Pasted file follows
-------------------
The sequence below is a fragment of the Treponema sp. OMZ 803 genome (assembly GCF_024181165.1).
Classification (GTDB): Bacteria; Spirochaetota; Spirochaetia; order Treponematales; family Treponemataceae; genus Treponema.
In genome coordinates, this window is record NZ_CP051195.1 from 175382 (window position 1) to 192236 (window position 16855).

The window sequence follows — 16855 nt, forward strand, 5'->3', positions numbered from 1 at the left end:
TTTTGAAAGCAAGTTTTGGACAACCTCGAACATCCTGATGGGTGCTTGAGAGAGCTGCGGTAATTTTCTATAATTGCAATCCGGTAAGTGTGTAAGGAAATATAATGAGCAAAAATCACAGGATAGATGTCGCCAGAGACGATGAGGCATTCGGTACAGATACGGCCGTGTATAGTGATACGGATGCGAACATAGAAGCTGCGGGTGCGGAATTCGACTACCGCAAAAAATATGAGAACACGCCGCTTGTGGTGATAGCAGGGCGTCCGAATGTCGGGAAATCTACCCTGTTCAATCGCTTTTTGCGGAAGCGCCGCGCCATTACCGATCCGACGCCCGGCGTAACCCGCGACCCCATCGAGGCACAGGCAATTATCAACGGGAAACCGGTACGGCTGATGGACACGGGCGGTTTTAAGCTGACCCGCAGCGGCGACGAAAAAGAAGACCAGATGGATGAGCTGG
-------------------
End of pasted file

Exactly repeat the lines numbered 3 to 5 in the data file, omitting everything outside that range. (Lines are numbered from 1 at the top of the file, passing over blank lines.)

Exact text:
In genome coordinates, this window is record NZ_CP051195.1 from 175382 (window position 1) to 192236 (window position 16855).

The window sequence follows — 16855 nt, forward strand, 5'->3', positions numbered from 1 at the left end:
TTTTGAAAGCAAGTTTTGGACAACCTCGAACATCCTGATGGGTGCTTGAGAGAGCTGCGGTAATTTTCTATAATTGCAATCCGGTAAGTGTGTAAGGAAATATAATGAGCAAAAATCACAGGATAGATGTCGCCAGAGACGATGAGGCATTCGGTACAGATACGGCCGTGTATAGTGATACGGATGCGAACATAGAAGCTGCGGGTGCGGAATTCGACTACCGCAAAAAATATGAGAACACGCCGCTTGTGGTGATAGCAGGGCGTCCGAATGTCGGGAAATCTACCCTGTTCAATCGCTTTTTGCGGAAGCGCCGCGCCATTACCGATCCGACGCCCGGCGTAACCCGCGACCCCATCGAGGCACAGGCAATTATCAACGGGAAACCGGTACGGCTGATGGACACGGGCGGTTTTAAGCTGACCCGCAGCGGCGACGAAAAAGAAGACCAGATGGATGAGCTGG